Carnegie Report tries to make sense of Egypt’s electoral process

Carnegie Report tries to make sense of Egypt’s electoral process

 A new guide issued by The Carnegie Endowment for International Peace provides background and analysis to Egypt’s upcoming parliamentary and presidential elections. The guide profiles political personas from opposition movements exploring factors which influence Egypt’s electoral process. A detailed analysis is also included highlighting 10 years of Egypt’s politics including details of previous legislative elections.

According to the report provided in both English and Arabic, the November 29 parliamentary elections may be just one more chapter in Egypt’s pitiful electoral process.

“The ruling National Democratic Party will get at least two-thirds of the seats, assuring its control over any future amendments to the constitution”

The report discusses the oppositions’ status during the elections highlighting that

“Opposition candidates are already facing more difficulties in campaigning than they did in 2005, Egyptian civil society monitors have every reason to fear that they will not receive full credentials and access to polls, and international observers are once again being rebuffed”.

The report cites that Egypt is facing something more significant than the elections stating that its authorities are under external pressure to conform to demands for political reform. Authorities however argue that Egypt is undergoing reform stating that


“The system is being reformed, but at a pace that suits the conservative nature of Egypt and avoids instability”

NDP representatives however allege that there have been two significant changes since 2005 which may improve this year’s elections being, the establishment of an electoral commission and the creation of a 64-seat quota for women in the People’s Assembly.


Although an electoral commission without doubt should be an improvement according to the report they are inadequate in number to supervise the more than 50,000 polling stations. Former experiences  indicate that the electoral commission has made a dismal showing so far, allowing the widespread exclusion of opposition candidates during the June Shura elections failing to facilitate the work of civil society monitors


The report goes ahead to discuss the oppositions’ stance on the need
 to participate in the parliamentary elections, where opposition groups have failed to reach popular consensus on the merits of participation in 2010.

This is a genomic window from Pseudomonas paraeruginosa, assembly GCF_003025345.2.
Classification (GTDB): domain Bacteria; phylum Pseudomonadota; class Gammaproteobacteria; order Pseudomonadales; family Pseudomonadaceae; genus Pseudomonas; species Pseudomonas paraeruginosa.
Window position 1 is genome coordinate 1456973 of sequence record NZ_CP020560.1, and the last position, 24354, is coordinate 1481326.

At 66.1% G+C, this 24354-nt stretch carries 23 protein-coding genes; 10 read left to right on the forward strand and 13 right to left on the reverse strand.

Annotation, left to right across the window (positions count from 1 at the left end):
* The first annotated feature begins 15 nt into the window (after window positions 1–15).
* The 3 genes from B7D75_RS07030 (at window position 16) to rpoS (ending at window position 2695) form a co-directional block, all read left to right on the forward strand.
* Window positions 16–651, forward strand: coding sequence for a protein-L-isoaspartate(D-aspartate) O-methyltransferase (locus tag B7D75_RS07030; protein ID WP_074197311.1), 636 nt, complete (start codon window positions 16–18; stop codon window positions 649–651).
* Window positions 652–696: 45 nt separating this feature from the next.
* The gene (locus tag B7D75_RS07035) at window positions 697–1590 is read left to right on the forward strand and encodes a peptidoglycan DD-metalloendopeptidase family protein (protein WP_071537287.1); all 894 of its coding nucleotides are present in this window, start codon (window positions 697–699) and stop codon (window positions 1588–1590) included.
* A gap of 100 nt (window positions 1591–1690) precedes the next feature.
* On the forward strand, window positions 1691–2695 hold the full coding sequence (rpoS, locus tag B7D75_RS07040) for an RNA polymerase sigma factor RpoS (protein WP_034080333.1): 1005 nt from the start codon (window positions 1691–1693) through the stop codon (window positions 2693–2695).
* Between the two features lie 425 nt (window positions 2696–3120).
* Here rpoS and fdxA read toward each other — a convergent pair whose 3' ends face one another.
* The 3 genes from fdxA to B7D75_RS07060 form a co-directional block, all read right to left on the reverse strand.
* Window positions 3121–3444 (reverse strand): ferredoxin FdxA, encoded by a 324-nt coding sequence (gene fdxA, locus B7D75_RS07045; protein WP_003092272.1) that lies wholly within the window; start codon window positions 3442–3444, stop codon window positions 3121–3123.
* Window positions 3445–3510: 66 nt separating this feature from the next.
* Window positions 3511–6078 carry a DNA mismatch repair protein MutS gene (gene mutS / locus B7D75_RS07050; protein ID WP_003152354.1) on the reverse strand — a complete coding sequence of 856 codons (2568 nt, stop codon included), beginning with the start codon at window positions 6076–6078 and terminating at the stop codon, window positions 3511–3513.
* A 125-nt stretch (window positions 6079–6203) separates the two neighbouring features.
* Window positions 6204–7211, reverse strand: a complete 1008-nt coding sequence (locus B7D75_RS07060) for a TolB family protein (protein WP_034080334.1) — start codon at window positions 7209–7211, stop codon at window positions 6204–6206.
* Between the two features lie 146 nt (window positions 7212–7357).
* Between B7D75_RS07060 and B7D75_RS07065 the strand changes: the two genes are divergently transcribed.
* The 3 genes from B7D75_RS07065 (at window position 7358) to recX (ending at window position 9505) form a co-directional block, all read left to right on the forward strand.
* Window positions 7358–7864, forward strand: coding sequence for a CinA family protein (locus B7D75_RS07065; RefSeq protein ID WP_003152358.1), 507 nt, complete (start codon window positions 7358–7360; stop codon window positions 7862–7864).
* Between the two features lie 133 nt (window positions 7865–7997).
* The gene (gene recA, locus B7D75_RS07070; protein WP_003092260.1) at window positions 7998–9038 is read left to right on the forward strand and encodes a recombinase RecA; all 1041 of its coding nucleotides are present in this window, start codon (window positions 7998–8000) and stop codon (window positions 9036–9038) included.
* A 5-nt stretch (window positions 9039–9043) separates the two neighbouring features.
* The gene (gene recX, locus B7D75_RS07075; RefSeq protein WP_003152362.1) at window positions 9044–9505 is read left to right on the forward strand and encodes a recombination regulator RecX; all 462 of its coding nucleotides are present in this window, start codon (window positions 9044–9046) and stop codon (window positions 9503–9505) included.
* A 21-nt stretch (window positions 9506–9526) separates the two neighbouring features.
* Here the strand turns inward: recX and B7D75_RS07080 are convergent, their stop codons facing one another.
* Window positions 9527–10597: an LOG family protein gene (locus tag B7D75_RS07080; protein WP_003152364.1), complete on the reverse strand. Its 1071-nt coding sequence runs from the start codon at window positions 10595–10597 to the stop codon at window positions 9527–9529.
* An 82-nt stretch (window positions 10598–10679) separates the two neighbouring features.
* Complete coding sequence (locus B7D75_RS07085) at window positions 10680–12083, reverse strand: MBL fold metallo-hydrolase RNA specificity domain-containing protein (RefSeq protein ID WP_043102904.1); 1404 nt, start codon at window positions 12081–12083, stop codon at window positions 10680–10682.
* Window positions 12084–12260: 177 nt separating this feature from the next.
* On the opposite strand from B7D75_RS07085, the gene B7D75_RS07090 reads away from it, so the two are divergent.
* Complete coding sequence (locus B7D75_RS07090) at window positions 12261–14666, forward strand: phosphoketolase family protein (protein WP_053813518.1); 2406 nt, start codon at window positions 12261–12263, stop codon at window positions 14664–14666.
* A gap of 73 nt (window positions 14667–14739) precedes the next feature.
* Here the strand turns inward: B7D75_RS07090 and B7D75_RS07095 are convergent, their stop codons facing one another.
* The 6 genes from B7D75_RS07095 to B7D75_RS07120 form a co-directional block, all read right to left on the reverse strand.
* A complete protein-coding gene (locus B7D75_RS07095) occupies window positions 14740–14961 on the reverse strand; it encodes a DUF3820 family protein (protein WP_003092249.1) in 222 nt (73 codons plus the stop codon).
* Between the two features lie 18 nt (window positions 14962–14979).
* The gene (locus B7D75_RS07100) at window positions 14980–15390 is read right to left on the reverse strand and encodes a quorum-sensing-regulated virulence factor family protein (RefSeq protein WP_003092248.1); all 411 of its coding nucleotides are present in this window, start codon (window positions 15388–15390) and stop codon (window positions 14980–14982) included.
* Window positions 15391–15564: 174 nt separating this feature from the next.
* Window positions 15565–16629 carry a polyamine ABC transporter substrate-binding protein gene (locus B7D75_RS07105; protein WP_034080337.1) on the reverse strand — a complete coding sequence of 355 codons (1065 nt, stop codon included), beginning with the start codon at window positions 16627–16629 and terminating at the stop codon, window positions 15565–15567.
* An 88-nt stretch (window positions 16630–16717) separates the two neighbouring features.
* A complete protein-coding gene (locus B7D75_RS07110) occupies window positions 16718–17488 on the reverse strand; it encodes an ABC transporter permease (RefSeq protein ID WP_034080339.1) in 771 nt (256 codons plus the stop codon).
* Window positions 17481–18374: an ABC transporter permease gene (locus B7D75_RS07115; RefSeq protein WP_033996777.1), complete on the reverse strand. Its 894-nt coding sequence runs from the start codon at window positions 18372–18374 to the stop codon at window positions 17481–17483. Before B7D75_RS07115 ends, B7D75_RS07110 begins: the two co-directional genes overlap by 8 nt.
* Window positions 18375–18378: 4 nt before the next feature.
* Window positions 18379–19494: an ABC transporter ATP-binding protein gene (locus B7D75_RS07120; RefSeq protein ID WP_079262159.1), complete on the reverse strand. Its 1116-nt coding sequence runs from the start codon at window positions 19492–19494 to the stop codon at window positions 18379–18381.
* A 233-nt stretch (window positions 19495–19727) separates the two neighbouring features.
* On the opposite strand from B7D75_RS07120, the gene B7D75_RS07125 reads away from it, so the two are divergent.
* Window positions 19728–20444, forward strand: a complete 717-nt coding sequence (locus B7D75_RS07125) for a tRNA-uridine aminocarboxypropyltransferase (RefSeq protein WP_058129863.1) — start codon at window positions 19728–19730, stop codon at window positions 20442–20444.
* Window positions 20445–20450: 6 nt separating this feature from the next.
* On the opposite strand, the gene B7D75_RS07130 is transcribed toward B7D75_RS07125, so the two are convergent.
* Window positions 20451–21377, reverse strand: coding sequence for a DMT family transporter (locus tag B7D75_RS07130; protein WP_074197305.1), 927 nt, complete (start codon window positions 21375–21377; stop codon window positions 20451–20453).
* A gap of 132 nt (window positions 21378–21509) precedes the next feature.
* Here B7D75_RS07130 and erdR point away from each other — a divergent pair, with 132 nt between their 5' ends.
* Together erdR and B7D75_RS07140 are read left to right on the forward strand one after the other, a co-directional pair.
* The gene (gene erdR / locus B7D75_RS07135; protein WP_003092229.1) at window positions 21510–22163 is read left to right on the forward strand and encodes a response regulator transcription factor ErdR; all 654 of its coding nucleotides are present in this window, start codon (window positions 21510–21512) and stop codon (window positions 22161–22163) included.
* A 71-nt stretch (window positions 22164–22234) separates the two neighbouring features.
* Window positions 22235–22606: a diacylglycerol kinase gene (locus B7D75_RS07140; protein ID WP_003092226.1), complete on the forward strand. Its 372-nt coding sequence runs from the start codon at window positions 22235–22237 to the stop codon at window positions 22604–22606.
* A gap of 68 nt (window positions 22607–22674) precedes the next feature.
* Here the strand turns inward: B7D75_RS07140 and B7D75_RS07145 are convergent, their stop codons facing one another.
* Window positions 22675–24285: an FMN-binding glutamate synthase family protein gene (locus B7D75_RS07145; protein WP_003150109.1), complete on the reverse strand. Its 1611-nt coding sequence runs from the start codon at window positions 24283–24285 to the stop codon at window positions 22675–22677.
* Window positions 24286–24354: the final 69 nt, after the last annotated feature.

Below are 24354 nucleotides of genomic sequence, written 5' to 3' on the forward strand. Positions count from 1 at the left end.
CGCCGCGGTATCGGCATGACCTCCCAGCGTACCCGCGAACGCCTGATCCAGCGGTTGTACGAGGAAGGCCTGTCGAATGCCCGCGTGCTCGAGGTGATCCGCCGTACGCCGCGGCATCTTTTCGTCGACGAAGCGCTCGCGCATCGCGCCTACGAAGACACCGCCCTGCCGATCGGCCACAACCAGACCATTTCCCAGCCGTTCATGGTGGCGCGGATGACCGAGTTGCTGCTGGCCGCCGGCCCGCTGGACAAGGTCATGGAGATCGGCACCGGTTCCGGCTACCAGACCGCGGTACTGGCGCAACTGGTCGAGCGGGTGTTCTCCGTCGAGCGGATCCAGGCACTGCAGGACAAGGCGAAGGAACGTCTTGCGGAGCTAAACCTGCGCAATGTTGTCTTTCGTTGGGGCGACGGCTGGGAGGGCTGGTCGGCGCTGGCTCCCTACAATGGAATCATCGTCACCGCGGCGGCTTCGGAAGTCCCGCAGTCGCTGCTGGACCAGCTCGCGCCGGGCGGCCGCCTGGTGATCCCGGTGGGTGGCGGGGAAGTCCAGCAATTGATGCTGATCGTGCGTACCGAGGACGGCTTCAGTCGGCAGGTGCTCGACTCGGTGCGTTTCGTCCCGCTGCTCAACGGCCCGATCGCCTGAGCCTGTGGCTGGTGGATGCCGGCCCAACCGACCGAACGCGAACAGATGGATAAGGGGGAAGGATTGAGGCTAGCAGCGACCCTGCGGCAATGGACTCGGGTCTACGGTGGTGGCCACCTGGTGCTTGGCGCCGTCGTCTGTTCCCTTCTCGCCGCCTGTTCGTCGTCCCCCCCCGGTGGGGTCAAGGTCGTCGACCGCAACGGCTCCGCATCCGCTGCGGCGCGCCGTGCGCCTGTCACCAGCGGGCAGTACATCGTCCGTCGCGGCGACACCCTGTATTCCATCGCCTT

“Competing calls for either boycotting or participating in the elections clearly reveal the challenges and limited opportunities inherit in the model of constrained political reform that has governed Egyptian politics in recent years”.

While The Ghad Party, National Democratic Front party, and the National Association for Change have decided to boycott the elections the Wafd party and the Muslim Brotherhood which is recognized as the most organized and capable opposition groups in Egypt have decided to participate.


Those participating justified their decision to participate on four grounds.


“Boycotting would exclude opposition parties and movements from the core of political life, namely electoral competition and parliamentary participation. Second, it would weaken the opposition’s popular presence and organizational capacity by depriving it of the opportunity for direct interaction with voters and rejuvenation of party cadres involved in electoral campaigns. Third, boycotting runs the risk of allowing the NDP full reign over the elections. And finally, by participating, the opposition can document electoral transgressions and demonstrate to the domestic and international audience the regime’s failure to ensure the transparency of the elections, thereby dispelling myths of democratic legitimacy.

The Report warns that the 2010 parliamentary elections will renew the tension between challenges and opportunities for Egyptian opposition groups, stressing it should be watched closely.  It concludes that


“With the country anticipating a period of presidential succession, the parliamentary elections are worth following for yet another reason. At this crucial juncture, the elections offer a valuable opportunity to understand the regime’s preferences on striking a balance between stability and the urgent need for reform”. 

Carnegie Guide To Egypt’s Elections Site